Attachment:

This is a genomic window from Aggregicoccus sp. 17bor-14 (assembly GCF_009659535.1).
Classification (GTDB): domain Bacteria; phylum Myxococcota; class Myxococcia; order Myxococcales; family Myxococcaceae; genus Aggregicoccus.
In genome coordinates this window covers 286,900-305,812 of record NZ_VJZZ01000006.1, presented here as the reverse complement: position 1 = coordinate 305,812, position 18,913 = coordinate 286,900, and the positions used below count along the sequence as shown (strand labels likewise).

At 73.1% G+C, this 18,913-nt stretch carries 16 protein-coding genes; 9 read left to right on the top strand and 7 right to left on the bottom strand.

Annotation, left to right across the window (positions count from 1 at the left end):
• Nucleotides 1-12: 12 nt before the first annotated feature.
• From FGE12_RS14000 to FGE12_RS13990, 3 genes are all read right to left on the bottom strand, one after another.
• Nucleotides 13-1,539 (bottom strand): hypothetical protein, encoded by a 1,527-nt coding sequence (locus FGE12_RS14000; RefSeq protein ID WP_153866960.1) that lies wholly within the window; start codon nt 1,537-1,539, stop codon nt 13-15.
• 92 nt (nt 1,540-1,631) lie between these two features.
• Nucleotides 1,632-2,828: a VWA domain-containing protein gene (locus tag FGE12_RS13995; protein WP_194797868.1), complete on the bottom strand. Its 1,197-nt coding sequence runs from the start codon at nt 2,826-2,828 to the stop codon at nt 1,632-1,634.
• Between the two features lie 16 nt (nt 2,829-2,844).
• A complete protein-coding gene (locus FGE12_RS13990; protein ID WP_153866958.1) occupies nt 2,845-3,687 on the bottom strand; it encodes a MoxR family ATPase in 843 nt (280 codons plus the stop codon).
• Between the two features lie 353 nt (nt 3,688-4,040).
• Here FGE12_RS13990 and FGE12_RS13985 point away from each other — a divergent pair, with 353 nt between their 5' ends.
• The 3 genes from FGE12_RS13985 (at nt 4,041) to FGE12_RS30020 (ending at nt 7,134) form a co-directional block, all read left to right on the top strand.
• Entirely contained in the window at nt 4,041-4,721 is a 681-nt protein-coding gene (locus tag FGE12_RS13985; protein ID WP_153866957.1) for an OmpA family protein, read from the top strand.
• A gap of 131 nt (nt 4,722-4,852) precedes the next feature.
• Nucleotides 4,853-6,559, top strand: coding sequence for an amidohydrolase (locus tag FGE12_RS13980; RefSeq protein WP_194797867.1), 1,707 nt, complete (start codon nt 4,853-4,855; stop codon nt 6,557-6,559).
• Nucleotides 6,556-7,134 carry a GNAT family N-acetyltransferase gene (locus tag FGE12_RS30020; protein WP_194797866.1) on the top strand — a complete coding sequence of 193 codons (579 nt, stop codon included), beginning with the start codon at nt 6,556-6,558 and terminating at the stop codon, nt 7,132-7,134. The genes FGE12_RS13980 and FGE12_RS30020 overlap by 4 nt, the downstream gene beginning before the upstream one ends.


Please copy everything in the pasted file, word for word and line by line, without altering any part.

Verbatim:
This is a genomic window from Aggregicoccus sp. 17bor-14 (assembly GCF_009659535.1).
Classification (GTDB): domain Bacteria; phylum Myxococcota; class Myxococcia; order Myxococcales; family Myxococcaceae; genus Aggregicoccus.
In genome coordinates this window covers 286,900-305,812 of record NZ_VJZZ01000006.1, presented here as the reverse complement: position 1 = coordinate 305,812, position 18,913 = coordinate 286,900, and the positions used below count along the sequence as shown (strand labels likewise).

At 73.1% G+C, this 18,913-nt stretch carries 16 protein-coding genes; 9 read left to right on the top strand and 7 right to left on the bottom strand.

Annotation, left to right across the window (positions count from 1 at the left end):
• Nucleotides 1-12: 12 nt before the first annotated feature.
• From FGE12_RS14000 to FGE12_RS13990, 3 genes are all read right to left on the bottom strand, one after another.
• Nucleotides 13-1,539 (bottom strand): hypothetical protein, encoded by a 1,527-nt coding sequence (locus FGE12_RS14000; RefSeq protein ID WP_153866960.1) that lies wholly within the window; start codon nt 1,537-1,539, stop codon nt 13-15.
• 92 nt (nt 1,540-1,631) lie between these two features.
• Nucleotides 1,632-2,828: a VWA domain-containing protein gene (locus tag FGE12_RS13995; protein WP_194797868.1), complete on the bottom strand. Its 1,197-nt coding sequence runs from the start codon at nt 2,826-2,828 to the stop codon at nt 1,632-1,634.
• Between the two features lie 16 nt (nt 2,829-2,844).
• A complete protein-coding gene (locus FGE12_RS13990; protein ID WP_153866958.1) occupies nt 2,845-3,687 on the bottom strand; it encodes a MoxR family ATPase in 843 nt (280 codons plus the stop codon).
• Between the two features lie 353 nt (nt 3,688-4,040).
• Here FGE12_RS13990 and FGE12_RS13985 point away from each other — a divergent pair, with 353 nt between their 5' ends.
• The 3 genes from FGE12_RS13985 (at nt 4,041) to FGE12_RS30020 (ending at nt 7,134) form a co-directional block, all read left to right on the top strand.
• Entirely contained in the window at nt 4,041-4,721 is a 681-nt protein-coding gene (locus tag FGE12_RS13985; protein ID WP_153866957.1) for an OmpA family protein, read from the top strand.
• A gap of 131 nt (nt 4,722-4,852) precedes the next feature.
• Nucleotides 4,853-6,559, top strand: coding sequence for an amidohydrolase (locus tag FGE12_RS13980; RefSeq protein WP_194797867.1), 1,707 nt, complete (start codon nt 4,853-4,855; stop codon nt 6,557-6,559).
• Nucleotides 6,556-7,134 carry a GNAT family N-acetyltransferase gene (locus tag FGE12_RS30020; protein WP_194797866.1) on the top strand — a complete coding sequence of 193 codons (579 nt, stop codon included), beginning with the start codon at nt 6,556-6,558 and terminating at the stop codon, nt 7,132-7,134. The genes FGE12_RS13980 and FGE12_RS30020 overlap by 4 nt, the downstream gene beginning before the upstream one ends.